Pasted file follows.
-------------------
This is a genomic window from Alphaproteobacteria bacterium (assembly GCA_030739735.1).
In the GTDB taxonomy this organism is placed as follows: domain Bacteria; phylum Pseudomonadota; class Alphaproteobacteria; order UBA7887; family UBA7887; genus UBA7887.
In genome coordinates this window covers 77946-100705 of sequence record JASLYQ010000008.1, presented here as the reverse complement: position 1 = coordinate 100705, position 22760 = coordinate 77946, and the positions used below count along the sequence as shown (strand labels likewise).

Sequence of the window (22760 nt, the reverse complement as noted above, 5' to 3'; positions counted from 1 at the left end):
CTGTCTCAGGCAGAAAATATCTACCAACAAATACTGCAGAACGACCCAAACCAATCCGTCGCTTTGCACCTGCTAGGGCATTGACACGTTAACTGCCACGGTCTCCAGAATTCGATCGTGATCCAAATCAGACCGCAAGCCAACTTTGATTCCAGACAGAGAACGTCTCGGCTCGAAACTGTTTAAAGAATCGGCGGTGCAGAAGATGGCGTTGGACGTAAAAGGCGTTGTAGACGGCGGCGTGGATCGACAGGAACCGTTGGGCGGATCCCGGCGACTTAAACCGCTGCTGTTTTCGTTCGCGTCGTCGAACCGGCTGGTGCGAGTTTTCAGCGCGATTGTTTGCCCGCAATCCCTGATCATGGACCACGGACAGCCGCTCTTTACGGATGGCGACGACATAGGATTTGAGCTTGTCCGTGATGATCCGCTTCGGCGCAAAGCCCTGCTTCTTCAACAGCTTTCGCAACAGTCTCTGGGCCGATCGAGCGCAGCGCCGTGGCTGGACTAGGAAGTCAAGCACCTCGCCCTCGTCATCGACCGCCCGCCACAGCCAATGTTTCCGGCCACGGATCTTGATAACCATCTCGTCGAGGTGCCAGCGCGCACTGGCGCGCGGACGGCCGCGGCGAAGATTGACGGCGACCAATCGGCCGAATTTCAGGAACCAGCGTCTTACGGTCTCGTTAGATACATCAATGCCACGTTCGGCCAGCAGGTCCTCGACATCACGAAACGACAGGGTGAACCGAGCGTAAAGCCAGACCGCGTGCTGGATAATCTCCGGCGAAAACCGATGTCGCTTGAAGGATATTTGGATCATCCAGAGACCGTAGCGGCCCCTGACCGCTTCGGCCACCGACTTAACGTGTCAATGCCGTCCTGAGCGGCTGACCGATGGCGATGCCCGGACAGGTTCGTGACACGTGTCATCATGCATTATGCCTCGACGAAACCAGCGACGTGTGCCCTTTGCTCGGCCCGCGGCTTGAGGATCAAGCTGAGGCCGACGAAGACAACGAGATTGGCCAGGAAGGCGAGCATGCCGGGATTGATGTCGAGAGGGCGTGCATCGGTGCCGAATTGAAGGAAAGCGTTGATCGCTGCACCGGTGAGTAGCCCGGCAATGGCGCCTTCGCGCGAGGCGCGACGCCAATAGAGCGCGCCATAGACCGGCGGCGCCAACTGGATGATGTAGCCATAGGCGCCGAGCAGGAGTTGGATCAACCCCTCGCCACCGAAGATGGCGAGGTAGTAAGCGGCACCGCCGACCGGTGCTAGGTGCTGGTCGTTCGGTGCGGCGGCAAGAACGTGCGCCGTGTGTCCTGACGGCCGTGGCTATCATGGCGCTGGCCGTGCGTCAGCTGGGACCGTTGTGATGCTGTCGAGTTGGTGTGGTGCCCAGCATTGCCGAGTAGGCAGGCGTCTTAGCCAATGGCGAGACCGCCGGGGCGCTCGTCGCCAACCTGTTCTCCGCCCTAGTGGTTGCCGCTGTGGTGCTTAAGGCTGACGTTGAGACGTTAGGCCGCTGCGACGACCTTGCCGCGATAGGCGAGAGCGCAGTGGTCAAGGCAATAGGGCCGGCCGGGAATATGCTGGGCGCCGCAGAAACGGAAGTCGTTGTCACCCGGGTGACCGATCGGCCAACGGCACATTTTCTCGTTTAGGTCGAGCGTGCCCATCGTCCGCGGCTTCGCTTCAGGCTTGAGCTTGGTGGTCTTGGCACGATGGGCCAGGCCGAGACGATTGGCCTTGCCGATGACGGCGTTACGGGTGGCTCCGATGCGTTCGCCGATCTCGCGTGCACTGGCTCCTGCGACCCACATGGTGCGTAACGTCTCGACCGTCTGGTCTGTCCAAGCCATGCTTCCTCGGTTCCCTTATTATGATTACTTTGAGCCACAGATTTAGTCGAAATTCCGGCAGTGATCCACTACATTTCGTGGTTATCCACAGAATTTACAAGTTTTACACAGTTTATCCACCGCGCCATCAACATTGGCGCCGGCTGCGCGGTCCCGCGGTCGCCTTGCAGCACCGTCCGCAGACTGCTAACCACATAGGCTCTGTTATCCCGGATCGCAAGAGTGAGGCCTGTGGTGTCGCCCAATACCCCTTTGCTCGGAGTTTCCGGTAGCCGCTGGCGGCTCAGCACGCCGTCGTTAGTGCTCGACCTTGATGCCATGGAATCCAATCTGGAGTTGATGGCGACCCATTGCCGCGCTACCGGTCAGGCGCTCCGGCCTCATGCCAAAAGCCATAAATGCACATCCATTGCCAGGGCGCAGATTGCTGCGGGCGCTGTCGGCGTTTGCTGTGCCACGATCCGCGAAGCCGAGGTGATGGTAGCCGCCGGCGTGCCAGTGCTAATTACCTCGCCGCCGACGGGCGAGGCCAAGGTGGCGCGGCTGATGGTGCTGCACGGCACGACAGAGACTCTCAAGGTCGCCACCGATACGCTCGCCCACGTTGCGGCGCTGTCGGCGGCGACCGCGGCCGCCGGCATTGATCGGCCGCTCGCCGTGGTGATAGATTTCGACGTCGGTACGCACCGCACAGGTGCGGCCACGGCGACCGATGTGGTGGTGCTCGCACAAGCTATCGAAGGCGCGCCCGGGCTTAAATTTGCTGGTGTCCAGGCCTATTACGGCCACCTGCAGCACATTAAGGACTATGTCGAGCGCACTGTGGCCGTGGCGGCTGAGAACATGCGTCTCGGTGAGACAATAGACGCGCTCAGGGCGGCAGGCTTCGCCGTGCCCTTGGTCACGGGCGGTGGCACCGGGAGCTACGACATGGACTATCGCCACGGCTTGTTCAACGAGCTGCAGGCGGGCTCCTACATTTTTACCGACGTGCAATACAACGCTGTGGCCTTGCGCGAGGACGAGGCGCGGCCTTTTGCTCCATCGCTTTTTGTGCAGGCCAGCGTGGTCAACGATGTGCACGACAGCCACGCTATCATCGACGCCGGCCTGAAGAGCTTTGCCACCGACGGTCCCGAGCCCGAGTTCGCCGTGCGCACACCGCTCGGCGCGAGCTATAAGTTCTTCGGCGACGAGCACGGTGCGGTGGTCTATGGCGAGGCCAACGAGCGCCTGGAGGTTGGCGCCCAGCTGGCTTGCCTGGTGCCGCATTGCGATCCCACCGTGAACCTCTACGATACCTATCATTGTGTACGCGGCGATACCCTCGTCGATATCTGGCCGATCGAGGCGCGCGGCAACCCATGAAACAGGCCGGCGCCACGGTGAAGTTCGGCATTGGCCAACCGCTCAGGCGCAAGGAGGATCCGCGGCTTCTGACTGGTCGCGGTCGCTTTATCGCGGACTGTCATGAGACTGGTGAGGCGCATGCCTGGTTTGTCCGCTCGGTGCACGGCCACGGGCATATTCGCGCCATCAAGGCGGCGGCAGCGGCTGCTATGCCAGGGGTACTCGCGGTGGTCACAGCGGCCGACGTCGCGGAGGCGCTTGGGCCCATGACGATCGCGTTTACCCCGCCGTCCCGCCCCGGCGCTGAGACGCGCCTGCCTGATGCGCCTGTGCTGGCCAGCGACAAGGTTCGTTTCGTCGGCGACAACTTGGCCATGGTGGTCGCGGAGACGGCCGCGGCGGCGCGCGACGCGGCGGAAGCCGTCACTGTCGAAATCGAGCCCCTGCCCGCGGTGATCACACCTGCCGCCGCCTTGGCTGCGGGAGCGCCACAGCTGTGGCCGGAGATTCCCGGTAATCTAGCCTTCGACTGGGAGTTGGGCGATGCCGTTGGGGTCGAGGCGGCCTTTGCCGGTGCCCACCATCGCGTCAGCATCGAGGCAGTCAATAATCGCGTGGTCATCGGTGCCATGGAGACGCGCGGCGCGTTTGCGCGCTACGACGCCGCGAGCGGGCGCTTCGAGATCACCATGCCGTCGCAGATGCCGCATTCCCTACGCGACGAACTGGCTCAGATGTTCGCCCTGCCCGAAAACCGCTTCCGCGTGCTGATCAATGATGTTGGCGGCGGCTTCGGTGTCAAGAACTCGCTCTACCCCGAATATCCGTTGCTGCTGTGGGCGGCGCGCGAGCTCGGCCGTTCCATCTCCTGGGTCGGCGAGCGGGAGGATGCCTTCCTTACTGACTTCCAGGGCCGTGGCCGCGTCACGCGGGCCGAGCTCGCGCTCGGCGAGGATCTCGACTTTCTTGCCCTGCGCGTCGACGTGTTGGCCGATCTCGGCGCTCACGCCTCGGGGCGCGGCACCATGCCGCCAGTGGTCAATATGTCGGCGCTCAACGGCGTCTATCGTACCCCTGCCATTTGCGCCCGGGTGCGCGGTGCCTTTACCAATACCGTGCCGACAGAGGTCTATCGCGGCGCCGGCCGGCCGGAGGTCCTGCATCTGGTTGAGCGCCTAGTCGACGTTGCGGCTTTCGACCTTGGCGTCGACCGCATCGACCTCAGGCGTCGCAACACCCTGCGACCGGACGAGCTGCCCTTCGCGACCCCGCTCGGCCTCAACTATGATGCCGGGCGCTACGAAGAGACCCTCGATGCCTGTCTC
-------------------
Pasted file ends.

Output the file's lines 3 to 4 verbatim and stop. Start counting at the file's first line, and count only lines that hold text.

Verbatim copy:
In genome coordinates this window covers 77946-100705 of sequence record JASLYQ010000008.1, presented here as the reverse complement: position 1 = coordinate 100705, position 22760 = coordinate 77946, and the positions used below count along the sequence as shown (strand labels likewise).

Sequence of the window (22760 nt, the reverse complement as noted above, 5' to 3'; positions counted from 1 at the left end):